Late summer pests: Staying safe both on and off duty

  • Published
  • By Shireen Bedi
  • Air Force Surgeon General Public Affairs

As Airmen look to the outdoors for physically distant activities, the risks of pests impacting those activities increases. It is vital Airmen and their families know what to look out for and know how to stay safe.

“More time outdoors, whether for their job or recreationally, there is an increased risk of vector-borne diseases such as those spread from ticks and mosquitoes,” said Maj. Stephanie White, U.S. Air Forces in Europe - Air Forces Africa command entomologist, Air Force Installation and Mission Support Center Detachment 4, Ramstein Air Base, Germany. “Summer is the height of vector-borne illness season, which usually extends into September in the U.S. and can last into October in deployed locations like in Africa.”

The most prevalent pest issue Airmen and their families could face are diseases spread by ticks. This includes the blacklegged tick, which transmits Lyme disease, and the American dog tick, which spreads Rocky Mountain spotted fever.

A particularly aggressive tick is the lone star tick, which in the last 15 years, has moved from primarily being found in southern states to moving further north. The lone star tick is known to be an aggressive biter and can cause additional health concerns such as developing an allergy to red meat.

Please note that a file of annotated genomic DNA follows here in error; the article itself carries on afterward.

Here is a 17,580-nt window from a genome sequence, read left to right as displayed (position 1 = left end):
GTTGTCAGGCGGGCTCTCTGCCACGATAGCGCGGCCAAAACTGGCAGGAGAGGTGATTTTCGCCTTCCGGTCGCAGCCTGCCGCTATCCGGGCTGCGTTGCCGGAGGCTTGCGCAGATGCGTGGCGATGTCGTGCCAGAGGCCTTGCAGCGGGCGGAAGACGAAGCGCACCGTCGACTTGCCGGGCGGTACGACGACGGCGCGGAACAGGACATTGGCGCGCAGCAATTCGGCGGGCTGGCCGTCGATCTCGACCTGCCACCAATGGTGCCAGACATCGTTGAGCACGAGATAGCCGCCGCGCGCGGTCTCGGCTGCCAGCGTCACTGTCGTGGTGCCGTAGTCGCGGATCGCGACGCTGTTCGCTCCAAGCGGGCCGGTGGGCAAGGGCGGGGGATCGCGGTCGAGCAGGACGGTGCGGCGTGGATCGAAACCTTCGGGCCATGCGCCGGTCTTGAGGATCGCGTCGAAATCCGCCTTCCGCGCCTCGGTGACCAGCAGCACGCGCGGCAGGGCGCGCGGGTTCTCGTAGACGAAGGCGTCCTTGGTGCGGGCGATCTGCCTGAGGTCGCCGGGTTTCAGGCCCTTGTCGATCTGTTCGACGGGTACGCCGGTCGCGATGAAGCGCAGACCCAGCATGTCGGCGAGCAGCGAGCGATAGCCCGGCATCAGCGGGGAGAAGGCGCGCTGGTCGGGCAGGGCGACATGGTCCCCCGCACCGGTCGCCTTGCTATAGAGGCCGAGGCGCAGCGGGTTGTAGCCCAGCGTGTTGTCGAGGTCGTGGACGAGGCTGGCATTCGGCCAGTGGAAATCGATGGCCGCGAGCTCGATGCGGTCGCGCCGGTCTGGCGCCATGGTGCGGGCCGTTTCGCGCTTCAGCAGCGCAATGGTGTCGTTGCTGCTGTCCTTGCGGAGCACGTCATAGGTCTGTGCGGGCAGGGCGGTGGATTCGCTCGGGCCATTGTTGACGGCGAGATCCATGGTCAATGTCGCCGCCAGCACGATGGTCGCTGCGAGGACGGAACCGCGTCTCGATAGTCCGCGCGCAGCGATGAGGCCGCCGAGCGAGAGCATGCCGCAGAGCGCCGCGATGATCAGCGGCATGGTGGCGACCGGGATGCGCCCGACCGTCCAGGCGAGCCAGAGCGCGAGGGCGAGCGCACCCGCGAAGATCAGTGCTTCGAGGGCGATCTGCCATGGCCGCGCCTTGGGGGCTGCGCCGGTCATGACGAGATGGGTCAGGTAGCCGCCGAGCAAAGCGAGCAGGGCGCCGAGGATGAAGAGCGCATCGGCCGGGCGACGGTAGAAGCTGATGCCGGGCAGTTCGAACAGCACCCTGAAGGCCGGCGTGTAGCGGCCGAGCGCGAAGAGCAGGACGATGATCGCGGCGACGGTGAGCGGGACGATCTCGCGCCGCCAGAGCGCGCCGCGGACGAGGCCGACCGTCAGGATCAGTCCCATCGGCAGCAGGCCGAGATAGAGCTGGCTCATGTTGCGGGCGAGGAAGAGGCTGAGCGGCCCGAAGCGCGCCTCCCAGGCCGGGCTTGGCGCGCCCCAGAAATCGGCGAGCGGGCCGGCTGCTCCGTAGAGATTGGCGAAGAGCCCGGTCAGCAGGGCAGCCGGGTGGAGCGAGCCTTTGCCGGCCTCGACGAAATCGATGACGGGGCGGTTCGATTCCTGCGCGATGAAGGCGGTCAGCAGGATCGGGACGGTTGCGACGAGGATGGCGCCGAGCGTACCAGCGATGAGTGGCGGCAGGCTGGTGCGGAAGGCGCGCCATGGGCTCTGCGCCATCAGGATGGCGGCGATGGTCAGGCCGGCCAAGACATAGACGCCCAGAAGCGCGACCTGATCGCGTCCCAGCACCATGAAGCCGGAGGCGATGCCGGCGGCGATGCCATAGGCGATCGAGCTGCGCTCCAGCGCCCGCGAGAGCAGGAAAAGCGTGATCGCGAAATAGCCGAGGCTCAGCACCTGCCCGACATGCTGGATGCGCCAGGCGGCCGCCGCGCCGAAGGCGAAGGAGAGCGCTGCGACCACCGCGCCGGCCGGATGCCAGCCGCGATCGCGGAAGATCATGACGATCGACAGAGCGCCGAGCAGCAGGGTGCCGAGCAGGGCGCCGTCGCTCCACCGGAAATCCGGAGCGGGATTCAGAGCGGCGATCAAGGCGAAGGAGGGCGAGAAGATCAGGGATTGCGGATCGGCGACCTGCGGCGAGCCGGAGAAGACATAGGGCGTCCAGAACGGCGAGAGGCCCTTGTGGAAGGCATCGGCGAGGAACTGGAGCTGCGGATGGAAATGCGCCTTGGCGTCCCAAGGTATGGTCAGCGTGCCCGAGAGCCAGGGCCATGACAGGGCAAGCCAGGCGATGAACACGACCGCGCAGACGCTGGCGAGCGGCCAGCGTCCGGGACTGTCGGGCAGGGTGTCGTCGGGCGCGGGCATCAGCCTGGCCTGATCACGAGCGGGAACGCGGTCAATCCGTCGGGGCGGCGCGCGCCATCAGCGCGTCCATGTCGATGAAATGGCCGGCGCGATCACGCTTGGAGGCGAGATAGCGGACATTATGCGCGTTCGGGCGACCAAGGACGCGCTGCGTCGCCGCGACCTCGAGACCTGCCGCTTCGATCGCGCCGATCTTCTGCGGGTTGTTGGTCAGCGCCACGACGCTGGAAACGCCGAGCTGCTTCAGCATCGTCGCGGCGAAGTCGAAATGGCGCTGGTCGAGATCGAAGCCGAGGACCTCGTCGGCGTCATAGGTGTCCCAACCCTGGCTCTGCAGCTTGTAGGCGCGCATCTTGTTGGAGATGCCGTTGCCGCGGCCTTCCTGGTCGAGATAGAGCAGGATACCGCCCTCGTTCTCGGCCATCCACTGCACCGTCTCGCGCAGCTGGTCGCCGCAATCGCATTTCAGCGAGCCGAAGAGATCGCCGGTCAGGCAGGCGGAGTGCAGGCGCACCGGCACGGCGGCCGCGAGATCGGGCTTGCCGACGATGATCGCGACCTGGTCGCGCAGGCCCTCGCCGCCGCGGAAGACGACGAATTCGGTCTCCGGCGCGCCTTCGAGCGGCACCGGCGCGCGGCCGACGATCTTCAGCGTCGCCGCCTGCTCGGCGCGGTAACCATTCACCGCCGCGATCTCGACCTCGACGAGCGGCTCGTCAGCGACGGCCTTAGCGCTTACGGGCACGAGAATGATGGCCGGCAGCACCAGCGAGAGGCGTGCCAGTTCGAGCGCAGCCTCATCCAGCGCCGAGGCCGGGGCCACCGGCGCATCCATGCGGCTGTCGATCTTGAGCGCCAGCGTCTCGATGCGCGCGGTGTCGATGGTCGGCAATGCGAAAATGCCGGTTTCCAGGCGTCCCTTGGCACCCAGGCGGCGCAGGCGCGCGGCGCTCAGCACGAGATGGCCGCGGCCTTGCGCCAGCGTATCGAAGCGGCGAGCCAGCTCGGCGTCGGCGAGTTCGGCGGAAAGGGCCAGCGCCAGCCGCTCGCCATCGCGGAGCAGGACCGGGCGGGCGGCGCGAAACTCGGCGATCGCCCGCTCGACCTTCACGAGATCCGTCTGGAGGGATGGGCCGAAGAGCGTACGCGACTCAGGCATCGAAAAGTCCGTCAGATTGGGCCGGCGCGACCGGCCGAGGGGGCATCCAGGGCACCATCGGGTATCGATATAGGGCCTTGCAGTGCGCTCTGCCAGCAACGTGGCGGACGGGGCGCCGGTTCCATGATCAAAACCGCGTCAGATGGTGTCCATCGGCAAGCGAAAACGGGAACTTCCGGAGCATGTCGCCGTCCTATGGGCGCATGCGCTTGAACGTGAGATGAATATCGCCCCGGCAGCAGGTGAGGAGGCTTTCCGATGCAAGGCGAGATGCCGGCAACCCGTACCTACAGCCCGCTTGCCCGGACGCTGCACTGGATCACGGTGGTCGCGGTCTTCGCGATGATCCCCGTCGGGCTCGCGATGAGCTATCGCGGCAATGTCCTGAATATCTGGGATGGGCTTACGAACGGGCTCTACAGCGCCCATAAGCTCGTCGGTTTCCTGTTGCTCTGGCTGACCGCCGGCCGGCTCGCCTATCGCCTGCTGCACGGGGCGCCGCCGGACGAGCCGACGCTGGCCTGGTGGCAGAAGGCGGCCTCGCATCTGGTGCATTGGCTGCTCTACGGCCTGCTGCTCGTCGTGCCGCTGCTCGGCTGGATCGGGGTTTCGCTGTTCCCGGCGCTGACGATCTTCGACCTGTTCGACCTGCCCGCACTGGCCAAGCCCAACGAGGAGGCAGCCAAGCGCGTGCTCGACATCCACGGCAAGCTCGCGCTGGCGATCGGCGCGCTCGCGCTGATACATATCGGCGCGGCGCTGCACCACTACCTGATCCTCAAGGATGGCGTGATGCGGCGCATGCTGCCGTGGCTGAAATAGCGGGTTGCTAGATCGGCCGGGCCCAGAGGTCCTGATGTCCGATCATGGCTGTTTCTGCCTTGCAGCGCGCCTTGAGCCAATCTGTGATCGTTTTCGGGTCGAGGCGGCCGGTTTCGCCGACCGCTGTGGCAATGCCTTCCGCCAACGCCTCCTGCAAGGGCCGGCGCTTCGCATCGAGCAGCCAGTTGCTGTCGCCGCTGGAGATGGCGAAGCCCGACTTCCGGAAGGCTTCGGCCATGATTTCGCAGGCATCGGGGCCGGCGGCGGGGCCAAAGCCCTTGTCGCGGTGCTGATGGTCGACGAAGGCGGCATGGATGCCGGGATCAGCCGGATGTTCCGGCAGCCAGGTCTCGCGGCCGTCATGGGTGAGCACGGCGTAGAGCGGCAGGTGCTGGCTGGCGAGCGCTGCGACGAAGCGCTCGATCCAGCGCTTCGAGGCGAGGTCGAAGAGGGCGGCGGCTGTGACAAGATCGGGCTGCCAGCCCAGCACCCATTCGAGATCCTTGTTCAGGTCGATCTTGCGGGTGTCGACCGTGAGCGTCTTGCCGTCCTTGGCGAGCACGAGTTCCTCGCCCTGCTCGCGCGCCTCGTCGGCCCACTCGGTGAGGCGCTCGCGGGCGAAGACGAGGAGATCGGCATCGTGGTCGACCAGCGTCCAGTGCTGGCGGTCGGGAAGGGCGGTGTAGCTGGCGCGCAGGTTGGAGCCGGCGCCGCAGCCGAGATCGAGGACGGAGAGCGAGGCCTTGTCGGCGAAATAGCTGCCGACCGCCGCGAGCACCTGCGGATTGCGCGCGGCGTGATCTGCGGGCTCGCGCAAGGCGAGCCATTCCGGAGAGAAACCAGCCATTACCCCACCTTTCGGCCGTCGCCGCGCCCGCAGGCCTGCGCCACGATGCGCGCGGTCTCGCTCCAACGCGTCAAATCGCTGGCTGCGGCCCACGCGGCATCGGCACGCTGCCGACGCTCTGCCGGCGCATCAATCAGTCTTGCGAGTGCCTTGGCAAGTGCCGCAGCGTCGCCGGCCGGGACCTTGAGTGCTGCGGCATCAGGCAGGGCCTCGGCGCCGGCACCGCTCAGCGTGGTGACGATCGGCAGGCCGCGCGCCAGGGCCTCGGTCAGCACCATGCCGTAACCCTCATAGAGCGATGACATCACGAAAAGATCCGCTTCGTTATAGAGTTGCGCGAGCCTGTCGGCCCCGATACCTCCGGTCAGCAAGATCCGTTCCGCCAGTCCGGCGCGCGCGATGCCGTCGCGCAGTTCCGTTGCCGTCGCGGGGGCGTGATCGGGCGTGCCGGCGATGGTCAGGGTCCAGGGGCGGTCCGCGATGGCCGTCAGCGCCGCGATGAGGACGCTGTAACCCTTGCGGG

“Recent studies have found that the lone star tick is linked to the development of a red meat allergy called alpha-gal,” said Lt. Col. Timothy Davis, Armed Forces Pest Management Board deputy director. “This allergy can be pretty severe and may lead to a life-threatening anaphylactic reaction that could send someone to the hospital. This condition is becoming increasingly recognized as the tick expands its range through North America.”

Mosquitoes also pose a potential risk to Airmen both at home and while deployed. Aside from being a nuisance, mosquitoes also spread disease, with West Nile virus being the leading threat in the U.S. While deployed, Airmen face additional threats such as malaria, Dengue fever and chikungunya virus.

White also warns that many diseases that are spread from mosquitoes or ticks, such as West Nile virus, Rocky Mountain spotted fever, and Lyme disease, can mimic other common illnesses like the flu or current COVID-19 symptoms.

“For those who are outdoors, it is vital we pay attention to bites or tick attachments and not ignore symptoms,” said White. "There is a big overlap between some vector-borne illnesses, the flu and COVID-19. While the current pandemic is front of mind for all of us, it is also important to know the symptoms associated with a mosquito bite or tick attachment."

Below are some common vector-borne illness symptoms and the overlap they share with the flu and COVID-19:


Symptoms Lyme Disease RMSF WNV Influenza COVID-19
Headache X X X X X
Fever X X X X X
Muscle/Body Aches X X X X X
Nausea/Vomiting    X X X X
Diarrhea     X X X
Rash X X X    
Fatigue X     X X

“Service members and their families should speak with their health care provider should they present any of these symptoms after any insect exposure or bite,” said White.